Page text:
Evolution theory, also known as evolutionary theory, or the theory of evolution, is based on the idea that all life on earth is related and gradually changes over time. The theory primarily explains the ongoing speciation of life since its emergence on Earth.
The word theory entered the English language in the late sixteenth century meaning conception, mental scheme, speculation. Arts and sciences began using the word in the seventeenth century but in a different meaning.
Contrary to popular belief, in science, a theory is not the best-educated guess scientists have at the time about a certain natural phenomenon. On the contrary, a scientific theory is a well-confirmed type of explanation of nature, made in a way consistent with modern scientific methods.
A scientific theory is a framework for observations and facts in the natural world, and it does not only address existing scientific data but also makes future predictions. Hence, scientific theories are repeatedly tested and confirmed through experiments or observation.
Following are some examples for scientific theories:
Change in the heritable characteristics of biological populations over successive generations is called evolution.
We know that evolution is a fact thanks to massive evidence from other branches of science such as paleontology, genetics, zoology, and molecular biology. Evolution theory merely explains what the mechanics of evolution are, and how it works.
Following are some examples for observable evolution
Darwin’s Evolution Theory
Discovered in the mid-nineteenth century by the English scientist Charles Darwin, evolution theory is based on the idea that all life on earth is related and gradually changes over time. The theory primarily explains the ongoing speciation of life since its emergence on Earth.
Charles Darwin introduced the theory of evolution through natural selection with the publication of his book “On the Origin of Species” in 1859. With this, Darwin started a fierce argument among his peers but the massive evidence coming from various other branches of science has established evolution’s truth beyond a reasonable doubt before the twentieth century.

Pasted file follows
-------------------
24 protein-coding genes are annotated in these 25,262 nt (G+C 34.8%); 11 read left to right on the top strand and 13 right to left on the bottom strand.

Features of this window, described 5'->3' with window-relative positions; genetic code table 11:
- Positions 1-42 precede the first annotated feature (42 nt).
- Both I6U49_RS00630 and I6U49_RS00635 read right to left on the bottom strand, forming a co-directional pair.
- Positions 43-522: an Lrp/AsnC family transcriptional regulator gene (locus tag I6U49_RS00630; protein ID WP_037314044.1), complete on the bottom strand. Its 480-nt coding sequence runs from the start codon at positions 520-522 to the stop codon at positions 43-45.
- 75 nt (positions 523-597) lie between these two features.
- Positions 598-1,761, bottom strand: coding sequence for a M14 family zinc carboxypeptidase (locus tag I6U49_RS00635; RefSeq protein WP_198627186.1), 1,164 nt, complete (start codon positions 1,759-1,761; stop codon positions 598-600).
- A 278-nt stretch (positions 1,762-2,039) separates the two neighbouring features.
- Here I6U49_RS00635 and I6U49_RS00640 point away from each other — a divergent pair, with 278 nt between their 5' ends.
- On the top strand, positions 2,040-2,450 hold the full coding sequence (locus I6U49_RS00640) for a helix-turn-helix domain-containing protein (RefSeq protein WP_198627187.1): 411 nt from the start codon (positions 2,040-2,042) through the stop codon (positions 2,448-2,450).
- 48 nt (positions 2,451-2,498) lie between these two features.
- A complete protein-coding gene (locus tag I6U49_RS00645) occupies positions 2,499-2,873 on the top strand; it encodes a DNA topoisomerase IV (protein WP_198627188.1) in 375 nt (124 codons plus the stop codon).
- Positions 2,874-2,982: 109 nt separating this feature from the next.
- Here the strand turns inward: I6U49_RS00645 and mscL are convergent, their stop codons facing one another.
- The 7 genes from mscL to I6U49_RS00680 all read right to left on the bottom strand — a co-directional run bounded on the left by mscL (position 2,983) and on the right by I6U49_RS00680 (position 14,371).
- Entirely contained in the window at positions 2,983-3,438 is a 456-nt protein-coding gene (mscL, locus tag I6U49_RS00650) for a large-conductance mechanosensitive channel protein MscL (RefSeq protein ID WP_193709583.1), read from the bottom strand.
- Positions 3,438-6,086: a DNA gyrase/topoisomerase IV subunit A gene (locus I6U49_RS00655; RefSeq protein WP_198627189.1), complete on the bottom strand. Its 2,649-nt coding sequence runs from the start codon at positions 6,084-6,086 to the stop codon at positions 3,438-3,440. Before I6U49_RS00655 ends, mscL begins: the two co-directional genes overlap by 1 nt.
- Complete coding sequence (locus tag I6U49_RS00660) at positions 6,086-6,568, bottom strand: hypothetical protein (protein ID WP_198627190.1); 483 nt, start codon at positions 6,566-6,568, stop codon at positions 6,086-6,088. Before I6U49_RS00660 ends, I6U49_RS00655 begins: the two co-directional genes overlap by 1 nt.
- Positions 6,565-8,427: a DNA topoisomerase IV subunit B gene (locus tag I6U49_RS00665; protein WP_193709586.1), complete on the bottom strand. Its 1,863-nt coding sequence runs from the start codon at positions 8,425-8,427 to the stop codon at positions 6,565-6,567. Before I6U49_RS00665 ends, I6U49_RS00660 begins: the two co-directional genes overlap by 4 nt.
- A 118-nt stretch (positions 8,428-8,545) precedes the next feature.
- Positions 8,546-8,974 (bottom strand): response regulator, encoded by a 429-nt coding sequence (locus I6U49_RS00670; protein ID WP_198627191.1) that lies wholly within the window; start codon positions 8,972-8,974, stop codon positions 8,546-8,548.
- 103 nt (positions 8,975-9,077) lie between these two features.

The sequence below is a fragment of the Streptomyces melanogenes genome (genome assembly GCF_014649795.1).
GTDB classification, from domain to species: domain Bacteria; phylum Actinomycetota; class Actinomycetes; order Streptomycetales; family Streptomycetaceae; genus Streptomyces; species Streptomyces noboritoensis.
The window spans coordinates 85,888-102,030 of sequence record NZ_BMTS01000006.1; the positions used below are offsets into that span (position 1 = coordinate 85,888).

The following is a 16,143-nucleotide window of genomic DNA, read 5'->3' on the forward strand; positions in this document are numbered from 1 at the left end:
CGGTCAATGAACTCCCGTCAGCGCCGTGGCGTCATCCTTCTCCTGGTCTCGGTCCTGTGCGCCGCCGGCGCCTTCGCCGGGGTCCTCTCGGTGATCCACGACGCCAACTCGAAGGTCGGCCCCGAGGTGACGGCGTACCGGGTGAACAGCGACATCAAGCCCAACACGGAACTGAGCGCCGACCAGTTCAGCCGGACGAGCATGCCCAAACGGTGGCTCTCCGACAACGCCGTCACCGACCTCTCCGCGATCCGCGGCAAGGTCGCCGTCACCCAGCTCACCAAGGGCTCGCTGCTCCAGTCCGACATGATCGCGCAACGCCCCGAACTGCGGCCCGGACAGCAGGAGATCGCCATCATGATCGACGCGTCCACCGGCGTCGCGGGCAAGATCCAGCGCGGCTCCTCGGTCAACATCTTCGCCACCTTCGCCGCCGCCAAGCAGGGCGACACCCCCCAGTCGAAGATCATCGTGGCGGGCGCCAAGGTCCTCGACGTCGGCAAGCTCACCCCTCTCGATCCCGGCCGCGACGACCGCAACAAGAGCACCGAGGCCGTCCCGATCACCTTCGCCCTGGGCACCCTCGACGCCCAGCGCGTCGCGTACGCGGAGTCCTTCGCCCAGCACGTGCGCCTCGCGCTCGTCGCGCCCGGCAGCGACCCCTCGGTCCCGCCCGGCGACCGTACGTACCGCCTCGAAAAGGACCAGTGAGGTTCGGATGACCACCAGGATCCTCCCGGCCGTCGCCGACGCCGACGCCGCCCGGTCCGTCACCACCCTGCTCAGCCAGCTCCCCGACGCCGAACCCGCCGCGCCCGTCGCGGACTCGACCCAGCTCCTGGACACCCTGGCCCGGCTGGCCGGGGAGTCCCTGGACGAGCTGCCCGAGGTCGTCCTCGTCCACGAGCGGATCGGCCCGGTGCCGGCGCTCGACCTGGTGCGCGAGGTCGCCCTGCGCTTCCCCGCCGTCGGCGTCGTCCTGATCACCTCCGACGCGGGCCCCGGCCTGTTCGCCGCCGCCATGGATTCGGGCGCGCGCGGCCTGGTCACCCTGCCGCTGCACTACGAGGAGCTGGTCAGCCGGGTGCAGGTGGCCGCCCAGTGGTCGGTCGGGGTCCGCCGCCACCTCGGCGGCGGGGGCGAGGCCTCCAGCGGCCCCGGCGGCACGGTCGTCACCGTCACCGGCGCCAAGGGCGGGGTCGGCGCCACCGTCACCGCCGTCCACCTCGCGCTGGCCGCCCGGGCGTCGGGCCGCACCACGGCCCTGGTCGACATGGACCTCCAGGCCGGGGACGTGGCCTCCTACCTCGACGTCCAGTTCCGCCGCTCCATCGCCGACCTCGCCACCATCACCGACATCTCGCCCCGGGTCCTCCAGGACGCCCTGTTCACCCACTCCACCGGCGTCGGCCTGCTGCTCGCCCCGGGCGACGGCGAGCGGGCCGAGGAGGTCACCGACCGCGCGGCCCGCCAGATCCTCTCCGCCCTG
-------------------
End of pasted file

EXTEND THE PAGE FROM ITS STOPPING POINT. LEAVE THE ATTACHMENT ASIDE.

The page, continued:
Darwin’s theory of evolution is based on key facts and the inferences drawn from the populations of species he had observed:
Contemporary Evolution Theory
We know that evolution is a fact thanks to massive evidence from other branches of science such as paleontology, genetics, zoology, and molecular biology. Evolution Theory merely explains what the mechanics of this fact are, and how this fact works.
That evolution is a fact does not mean evolution theory will not change and get better. Facts remain the same, theories improve over time.
Evolutio theory is, like other scientific theories, a living theory. Subsequently, as our scientific knowledge progress so will evolution theory.
It has been more than 150 years since Darwin discovered evolution through natural selection. In the last 150 years, many more discoveries were made in evolutionary biology that Darwin had no way of knowing at the time. As a result, the contemporary evolutionary theory reflects those discoveries in evolutionary biology.
The three main differences between Darwin’s evolution theory through natural selection and the most current evolution theory are as follows: